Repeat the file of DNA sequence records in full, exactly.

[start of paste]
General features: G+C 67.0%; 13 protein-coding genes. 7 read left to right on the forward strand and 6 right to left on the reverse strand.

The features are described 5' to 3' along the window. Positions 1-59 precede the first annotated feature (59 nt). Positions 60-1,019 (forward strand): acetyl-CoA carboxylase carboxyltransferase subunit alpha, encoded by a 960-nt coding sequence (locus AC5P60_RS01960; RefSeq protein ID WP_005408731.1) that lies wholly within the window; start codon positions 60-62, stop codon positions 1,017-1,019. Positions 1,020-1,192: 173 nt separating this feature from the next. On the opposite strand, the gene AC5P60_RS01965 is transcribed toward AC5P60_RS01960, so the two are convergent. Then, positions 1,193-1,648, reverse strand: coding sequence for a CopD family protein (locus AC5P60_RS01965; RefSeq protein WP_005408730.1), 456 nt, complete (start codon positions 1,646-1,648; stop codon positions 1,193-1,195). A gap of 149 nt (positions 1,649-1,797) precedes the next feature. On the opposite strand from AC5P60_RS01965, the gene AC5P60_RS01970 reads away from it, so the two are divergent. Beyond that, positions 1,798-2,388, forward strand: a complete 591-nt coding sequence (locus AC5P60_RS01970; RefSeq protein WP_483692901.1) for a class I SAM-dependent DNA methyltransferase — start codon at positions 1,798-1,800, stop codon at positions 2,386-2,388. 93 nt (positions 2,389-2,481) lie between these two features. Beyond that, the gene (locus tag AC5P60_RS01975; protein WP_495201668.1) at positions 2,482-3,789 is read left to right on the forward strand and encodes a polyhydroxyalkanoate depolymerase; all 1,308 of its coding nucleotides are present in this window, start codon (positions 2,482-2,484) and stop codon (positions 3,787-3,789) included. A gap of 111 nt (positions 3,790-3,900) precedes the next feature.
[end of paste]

General features: G+C 67.0%; 13 protein-coding genes. 7 read left to right on the forward strand and 6 right to left on the reverse strand.

The features are described 5' to 3' along the window. Positions 1-59 precede the first annotated feature (59 nt). Positions 60-1,019 (forward strand): acetyl-CoA carboxylase carboxyltransferase subunit alpha, encoded by a 960-nt coding sequence (locus AC5P60_RS01960; RefSeq protein ID WP_005408731.1) that lies wholly within the window; start codon positions 60-62, stop codon positions 1,017-1,019. Positions 1,020-1,192: 173 nt separating this feature from the next. On the opposite strand, the gene AC5P60_RS01965 is transcribed toward AC5P60_RS01960, so the two are convergent. Then, positions 1,193-1,648, reverse strand: coding sequence for a CopD family protein (locus AC5P60_RS01965; RefSeq protein WP_005408730.1), 456 nt, complete (start codon positions 1,646-1,648; stop codon positions 1,193-1,195). A gap of 149 nt (positions 1,649-1,797) precedes the next feature. On the opposite strand from AC5P60_RS01965, the gene AC5P60_RS01970 reads away from it, so the two are divergent. Beyond that, positions 1,798-2,388, forward strand: a complete 591-nt coding sequence (locus AC5P60_RS01970; RefSeq protein WP_483692901.1) for a class I SAM-dependent DNA methyltransferase — start codon at positions 1,798-1,800, stop codon at positions 2,386-2,388. 93 nt (positions 2,389-2,481) lie between these two features. Beyond that, the gene (locus tag AC5P60_RS01975; protein WP_495201668.1) at positions 2,482-3,789 is read left to right on the forward strand and encodes a polyhydroxyalkanoate depolymerase; all 1,308 of its coding nucleotides are present in this window, start codon (positions 2,482-2,484) and stop codon (positions 3,787-3,789) included. A gap of 111 nt (positions 3,790-3,900) precedes the next feature.